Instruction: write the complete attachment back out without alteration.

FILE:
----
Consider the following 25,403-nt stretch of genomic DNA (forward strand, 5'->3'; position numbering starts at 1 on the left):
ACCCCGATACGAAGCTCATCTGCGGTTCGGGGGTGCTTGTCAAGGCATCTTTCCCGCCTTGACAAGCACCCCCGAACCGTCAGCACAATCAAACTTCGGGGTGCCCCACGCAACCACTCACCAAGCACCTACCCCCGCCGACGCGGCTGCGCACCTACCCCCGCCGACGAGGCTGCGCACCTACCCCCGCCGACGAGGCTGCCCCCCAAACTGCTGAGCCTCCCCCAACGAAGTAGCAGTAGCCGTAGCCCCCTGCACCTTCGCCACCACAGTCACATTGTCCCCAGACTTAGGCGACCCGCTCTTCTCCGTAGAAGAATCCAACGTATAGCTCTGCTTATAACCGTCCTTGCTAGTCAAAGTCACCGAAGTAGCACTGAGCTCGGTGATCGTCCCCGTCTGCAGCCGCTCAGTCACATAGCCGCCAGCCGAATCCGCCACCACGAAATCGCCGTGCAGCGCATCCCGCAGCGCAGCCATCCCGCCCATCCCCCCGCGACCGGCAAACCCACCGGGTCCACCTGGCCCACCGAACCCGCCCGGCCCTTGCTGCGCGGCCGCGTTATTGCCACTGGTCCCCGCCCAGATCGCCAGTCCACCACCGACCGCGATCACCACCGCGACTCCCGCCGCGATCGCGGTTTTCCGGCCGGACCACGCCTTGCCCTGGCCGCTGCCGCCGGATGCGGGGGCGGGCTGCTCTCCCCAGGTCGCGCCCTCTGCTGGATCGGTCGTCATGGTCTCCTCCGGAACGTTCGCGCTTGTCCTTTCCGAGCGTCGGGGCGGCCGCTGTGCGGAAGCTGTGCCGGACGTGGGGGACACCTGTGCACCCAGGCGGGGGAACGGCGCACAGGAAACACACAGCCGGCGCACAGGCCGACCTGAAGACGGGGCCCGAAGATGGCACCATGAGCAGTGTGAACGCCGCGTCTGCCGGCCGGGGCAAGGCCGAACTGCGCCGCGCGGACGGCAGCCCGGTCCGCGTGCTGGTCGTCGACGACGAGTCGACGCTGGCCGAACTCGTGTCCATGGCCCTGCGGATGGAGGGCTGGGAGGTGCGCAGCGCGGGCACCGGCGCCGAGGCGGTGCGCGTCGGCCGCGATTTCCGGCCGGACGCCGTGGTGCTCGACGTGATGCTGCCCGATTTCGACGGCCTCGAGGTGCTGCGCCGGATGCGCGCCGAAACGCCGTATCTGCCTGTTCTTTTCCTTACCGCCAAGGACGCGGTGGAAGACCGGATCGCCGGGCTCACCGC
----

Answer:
Consider the following 25,403-nt stretch of genomic DNA (forward strand, 5'->3'; position numbering starts at 1 on the left):
ACCCCGATACGAAGCTCATCTGCGGTTCGGGGGTGCTTGTCAAGGCATCTTTCCCGCCTTGACAAGCACCCCCGAACCGTCAGCACAATCAAACTTCGGGGTGCCCCACGCAACCACTCACCAAGCACCTACCCCCGCCGACGCGGCTGCGCACCTACCCCCGCCGACGAGGCTGCGCACCTACCCCCGCCGACGAGGCTGCCCCCCAAACTGCTGAGCCTCCCCCAACGAAGTAGCAGTAGCCGTAGCCCCCTGCACCTTCGCCACCACAGTCACATTGTCCCCAGACTTAGGCGACCCGCTCTTCTCCGTAGAAGAATCCAACGTATAGCTCTGCTTATAACCGTCCTTGCTAGTCAAAGTCACCGAAGTAGCACTGAGCTCGGTGATCGTCCCCGTCTGCAGCCGCTCAGTCACATAGCCGCCAGCCGAATCCGCCACCACGAAATCGCCGTGCAGCGCATCCCGCAGCGCAGCCATCCCGCCCATCCCCCCGCGACCGGCAAACCCACCGGGTCCACCTGGCCCACCGAACCCGCCCGGCCCTTGCTGCGCGGCCGCGTTATTGCCACTGGTCCCCGCCCAGATCGCCAGTCCACCACCGACCGCGATCACCACCGCGACTCCCGCCGCGATCGCGGTTTTCCGGCCGGACCACGCCTTGCCCTGGCCGCTGCCGCCGGATGCGGGGGCGGGCTGCTCTCCCCAGGTCGCGCCCTCTGCTGGATCGGTCGTCATGGTCTCCTCCGGAACGTTCGCGCTTGTCCTTTCCGAGCGTCGGGGCGGCCGCTGTGCGGAAGCTGTGCCGGACGTGGGGGACACCTGTGCACCCAGGCGGGGGAACGGCGCACAGGAAACACACAGCCGGCGCACAGGCCGACCTGAAGACGGGGCCCGAAGATGGCACCATGAGCAGTGTGAACGCCGCGTCTGCCGGCCGGGGCAAGGCCGAACTGCGCCGCGCGGACGGCAGCCCGGTCCGCGTGCTGGTCGTCGACGACGAGTCGACGCTGGCCGAACTCGTGTCCATGGCCCTGCGGATGGAGGGCTGGGAGGTGCGCAGCGCGGGCACCGGCGCCGAGGCGGTGCGCGTCGGCCGCGATTTCCGGCCGGACGCCGTGGTGCTCGACGTGATGCTGCCCGATTTCGACGGCCTCGAGGTGCTGCGCCGGATGCGCGCCGAAACGCCGTATCTGCCTGTTCTTTTCCTTACCGCCAAGGACGCGGTGGAAGACCGGATCGCCGGGCTCACCGC